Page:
SRI LANKA: Call for police to provide peace and security for elections


Urgent Appeal Case: UA001003-01
ISSUES: Democracy, Freedom of association, Freedom of expression,

AHRC UA Index: 001003 3 October 2000 
UA 35/00: Call for police to provide peace and security for elections 

SRI LANKA: Escalating violence affects freedom of election 

Further to UA 32/00 \”Early Warning of likely escalation of election violence\”, as of 25th September, 13 had died from election-related violence since the campaign began. As of the 28th, the Centre for Monitoring of Election Violence (CMEV) had recorded 850 incidents of violence (or almost 35 per day), with indications that this level is rising even further (61 cases were recorded on September 27). Kindly see the CMEV website for further info: 


The following message is from the Civil Rights Movement in Sri Lanka. It is an appeal to all Sri Lankan police officers to enforce the law with impartiality and to promote peace in the lead-up, process and aftermath of the national elections to be held this Sunday, October 10. Please read this message and send your own letter along similar lines to the Inspector General of Police (sample letter and contact details provided below CRM’s message). 


NOT JUST \”WHO\” BUT \”HOW\” – An appeal to all police officers 

The heavy burden that falls on the police during an election is fully appreciated by the Civil Rights Movement. Once again today police officers, from the highest ranks to sergeants and constables, are called upon to play a crucial, and at times very onerous, role in the defence of values prized by peace-loving citizens.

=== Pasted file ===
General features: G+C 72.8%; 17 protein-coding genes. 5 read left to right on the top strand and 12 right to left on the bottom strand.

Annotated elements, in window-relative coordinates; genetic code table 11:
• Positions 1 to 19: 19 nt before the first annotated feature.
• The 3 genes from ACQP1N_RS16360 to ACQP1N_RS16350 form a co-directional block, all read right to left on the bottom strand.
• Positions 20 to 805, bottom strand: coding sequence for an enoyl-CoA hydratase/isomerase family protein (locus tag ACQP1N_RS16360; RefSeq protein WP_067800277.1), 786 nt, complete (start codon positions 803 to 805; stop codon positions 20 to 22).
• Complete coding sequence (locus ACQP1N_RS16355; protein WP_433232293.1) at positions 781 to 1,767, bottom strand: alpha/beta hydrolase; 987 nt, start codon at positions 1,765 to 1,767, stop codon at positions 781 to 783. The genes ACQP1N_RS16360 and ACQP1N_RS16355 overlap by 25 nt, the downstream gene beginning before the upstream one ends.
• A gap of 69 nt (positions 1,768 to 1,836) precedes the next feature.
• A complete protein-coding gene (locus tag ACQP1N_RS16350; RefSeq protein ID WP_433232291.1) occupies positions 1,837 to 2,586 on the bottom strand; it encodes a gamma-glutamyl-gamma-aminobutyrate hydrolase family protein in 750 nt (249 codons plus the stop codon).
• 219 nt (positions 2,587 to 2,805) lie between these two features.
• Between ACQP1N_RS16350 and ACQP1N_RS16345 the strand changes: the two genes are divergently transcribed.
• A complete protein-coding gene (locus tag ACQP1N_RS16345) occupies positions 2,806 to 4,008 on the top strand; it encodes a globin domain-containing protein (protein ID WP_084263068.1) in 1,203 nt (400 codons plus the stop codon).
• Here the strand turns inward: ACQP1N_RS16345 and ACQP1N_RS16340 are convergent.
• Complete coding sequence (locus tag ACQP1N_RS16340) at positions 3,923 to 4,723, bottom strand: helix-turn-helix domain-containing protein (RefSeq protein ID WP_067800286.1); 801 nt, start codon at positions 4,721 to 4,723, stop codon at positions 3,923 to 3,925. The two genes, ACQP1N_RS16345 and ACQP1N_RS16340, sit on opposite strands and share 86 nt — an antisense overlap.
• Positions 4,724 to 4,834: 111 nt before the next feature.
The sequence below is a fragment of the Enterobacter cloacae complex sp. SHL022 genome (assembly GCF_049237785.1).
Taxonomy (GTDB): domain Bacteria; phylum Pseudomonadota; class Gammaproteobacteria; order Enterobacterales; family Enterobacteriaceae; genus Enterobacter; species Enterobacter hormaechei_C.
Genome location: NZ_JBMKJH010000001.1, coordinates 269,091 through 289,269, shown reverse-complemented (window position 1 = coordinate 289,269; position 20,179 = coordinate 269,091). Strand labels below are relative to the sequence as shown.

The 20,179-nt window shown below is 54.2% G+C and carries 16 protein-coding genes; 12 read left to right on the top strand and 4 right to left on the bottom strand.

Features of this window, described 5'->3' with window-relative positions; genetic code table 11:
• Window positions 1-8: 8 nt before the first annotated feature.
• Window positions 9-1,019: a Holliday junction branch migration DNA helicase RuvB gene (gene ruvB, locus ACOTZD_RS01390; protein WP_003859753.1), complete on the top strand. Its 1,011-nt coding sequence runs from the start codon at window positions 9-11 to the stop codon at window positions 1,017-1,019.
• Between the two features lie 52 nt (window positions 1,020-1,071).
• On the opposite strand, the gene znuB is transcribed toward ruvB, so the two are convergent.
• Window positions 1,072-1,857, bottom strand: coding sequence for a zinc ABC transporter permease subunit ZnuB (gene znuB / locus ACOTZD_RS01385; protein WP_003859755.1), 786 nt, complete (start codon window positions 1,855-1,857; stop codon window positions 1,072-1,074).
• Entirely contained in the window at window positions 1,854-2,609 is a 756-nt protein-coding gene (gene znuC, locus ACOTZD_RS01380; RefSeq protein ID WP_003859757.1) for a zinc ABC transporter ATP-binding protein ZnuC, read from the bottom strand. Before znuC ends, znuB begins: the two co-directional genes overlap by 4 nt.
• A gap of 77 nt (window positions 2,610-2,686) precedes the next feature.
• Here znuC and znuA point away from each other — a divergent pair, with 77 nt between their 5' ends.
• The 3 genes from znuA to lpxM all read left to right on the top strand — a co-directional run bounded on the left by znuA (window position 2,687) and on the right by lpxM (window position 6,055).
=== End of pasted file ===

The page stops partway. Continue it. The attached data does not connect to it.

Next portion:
It is hardly necessary for us to emphasise to experienced police officers that the role of the police in steadfastly applying the law impartially is crucial in enabling the people to exercise their right of freely and fairly electing their chosen party and candidates. But a free and fair election is not only in the immediate interest of all the people of Sri Lanka. It is fundamental to the continuance of the democracy of our country. It is essential that people have genuine faith in the possibility of peaceful changes of government and leadership. If that faith is lost the prospect of a free and peaceful society, which we believe is fervently desired by the vast majority of Sri Lankans, is imperiled. 

In an election campaign police officers are expected to uphold the law regardless of their own political allegiances. We believe that this, in itself, is not difficult for them. It is a sad fact, however, that often great pressure is put on police officers at various levels to favour particular parties and candidates, either by assisting their misdemeanours or turning a blind eye to them. It is a disgraceful feature of Sri Lankan political life that sometimes such pressures come from responsible people who should know better, and who are willing to jeopardise the long term interests of the country in their indecent greed to seize short term political advantage.